• Sarah says...

      As the mother of a 15 year old, I assure you that you will still sniff. That is, when you lets you.

    • Sarah says...

      As the mother of a 15 year old boy I assure you that you will still sniff. That is, when he lets you.

  86. Tazza says...

    When you feel nostalgic for a joyful moment or experience as it’s happening because it will soon be in the past.

  87. beth says...

    Somebody has probably already posted about this book already: ‘Lost In Translation: An Illustrated Compendium of Untranslatable Words from Around the World’ by Ella Frances Sanders, but it’s a favorite of mine. One word from the book that sticks out because I relate it to so many Cup of Jo posts, “commuovere,” an Italian verb meaning to be moved in a heartwarming way, usually relating to a story that moved you to tears. I turn to this book again and again.

    • Jamie says...

      Ah Beth,
      And this is why I still make time to follow COJ, that exact feeling of “commuovere.” It is my absolute favorite and that is the perfect explanation.

  88. I think “gigil” can also mean the urge to BITE in response to overwhelming emotion (I once Googled to see if there was a word for wanting to bite a cute, chunky baby…).

  89. Meg says...

    Re the glowy feeling the next morning after an amazing meal: One time I had an incredible meal in France, and that night I dreamt that I got hit by a car and died and I floated up to heaven and it turned out that heaven was just an eternal meal at that restaurant I’d just eaten at. I woke up and thought, “yeah that sounds about right.”

    An english word that I need, is for the sensation of doing something that you love but that you know won’t last forever, and feeling so grateful for it right in that very moment knowing that you’ll miss it dearly when it’s over. It’s almost like experiencing the nostalgia pre-emptively. Is there a word for that??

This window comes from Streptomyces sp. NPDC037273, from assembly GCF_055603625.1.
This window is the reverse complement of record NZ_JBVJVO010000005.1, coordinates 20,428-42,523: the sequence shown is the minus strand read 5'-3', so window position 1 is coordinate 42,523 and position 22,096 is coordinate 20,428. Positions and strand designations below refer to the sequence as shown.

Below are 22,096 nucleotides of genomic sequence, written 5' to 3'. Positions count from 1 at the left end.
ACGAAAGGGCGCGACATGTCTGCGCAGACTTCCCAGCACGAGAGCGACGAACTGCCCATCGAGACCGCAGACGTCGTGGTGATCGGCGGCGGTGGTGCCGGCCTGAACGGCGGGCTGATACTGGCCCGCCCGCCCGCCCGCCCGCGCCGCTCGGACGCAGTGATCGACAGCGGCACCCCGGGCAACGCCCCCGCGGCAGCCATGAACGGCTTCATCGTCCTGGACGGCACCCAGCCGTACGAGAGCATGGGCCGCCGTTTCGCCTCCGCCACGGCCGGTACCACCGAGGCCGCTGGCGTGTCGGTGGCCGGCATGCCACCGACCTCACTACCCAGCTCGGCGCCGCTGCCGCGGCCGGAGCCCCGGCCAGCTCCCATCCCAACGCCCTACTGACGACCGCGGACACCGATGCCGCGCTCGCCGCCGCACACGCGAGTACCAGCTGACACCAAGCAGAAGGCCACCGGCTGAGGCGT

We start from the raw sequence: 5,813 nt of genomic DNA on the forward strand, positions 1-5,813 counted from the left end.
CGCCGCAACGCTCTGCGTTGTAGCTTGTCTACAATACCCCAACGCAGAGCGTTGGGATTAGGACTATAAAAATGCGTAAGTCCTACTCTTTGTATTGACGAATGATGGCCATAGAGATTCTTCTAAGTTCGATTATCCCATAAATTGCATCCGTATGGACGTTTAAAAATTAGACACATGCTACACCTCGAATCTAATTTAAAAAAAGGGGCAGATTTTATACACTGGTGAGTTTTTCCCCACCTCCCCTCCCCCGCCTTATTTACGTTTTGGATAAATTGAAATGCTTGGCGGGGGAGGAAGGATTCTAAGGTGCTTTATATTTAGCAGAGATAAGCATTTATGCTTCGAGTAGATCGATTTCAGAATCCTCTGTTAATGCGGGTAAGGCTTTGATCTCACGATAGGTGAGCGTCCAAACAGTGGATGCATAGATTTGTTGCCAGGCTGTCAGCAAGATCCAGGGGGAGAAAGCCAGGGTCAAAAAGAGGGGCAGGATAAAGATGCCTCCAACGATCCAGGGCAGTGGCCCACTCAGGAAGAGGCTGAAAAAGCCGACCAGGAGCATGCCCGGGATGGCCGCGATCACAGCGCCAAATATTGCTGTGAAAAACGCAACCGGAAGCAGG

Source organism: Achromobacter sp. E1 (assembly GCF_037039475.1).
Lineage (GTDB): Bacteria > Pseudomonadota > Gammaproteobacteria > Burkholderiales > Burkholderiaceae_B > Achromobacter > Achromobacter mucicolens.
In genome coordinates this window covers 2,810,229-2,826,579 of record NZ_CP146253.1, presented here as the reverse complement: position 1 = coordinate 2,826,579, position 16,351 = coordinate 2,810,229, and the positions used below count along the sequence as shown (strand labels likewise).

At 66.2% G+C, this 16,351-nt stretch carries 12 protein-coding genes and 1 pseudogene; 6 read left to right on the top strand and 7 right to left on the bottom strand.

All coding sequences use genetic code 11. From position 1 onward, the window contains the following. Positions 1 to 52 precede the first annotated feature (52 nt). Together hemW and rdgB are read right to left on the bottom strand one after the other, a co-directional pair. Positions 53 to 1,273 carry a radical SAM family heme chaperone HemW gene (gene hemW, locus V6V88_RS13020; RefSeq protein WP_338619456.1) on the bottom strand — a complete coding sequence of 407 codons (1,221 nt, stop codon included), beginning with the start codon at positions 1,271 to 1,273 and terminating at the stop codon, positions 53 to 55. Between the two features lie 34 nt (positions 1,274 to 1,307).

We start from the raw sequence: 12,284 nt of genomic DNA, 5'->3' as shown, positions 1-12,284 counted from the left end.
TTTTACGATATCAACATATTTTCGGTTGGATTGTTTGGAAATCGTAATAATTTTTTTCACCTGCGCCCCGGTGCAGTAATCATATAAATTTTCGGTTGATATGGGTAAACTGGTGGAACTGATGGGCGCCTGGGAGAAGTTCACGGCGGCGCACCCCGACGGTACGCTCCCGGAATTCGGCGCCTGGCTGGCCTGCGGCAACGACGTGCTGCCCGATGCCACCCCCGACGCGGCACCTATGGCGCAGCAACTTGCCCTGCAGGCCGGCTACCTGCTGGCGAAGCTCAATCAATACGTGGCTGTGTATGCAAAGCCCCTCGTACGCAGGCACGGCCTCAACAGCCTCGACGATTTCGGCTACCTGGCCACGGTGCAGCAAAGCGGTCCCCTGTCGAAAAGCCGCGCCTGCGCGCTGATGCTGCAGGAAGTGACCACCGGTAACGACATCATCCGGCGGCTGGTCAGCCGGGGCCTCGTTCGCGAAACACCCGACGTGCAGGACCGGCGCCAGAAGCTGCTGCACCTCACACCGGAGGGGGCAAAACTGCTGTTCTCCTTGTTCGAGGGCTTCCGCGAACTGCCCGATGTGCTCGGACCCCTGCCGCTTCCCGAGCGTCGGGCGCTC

90. jane says...

    That feeling when you step outside into a beautiful day after a deeply focused entire day – or days – of being online. It is overwhelmingly wonderful, how the intensity of nature instantly engulfs your senses, how the entire body and being instantly expands to soak up the natural world. What is that word?

    • Susannah says...

      Yes! And not even a beautiful day – a rain shower, or blustery wind. Some type of instant perspective and connection with the outside world

  91. Joyce says...

    The feeling of relief when your child is in their crib, sleeping peacefully, after a really long day, and now somehow, you miss them. :)

    • Em says...

      Isn’t that just the funniest? Sometimes I look at my husband and ask him if he wants to wake them up with me and I am only half joking!

    • Kate says...

      Yes!! Reading this now as I rock my baby to sleep after a rough day… and as much as I want her to go to sleep (so I can watch the debate with my husband!) – I also know I am going to miss her. The feeling makes no sense but is so real.

  92. E says...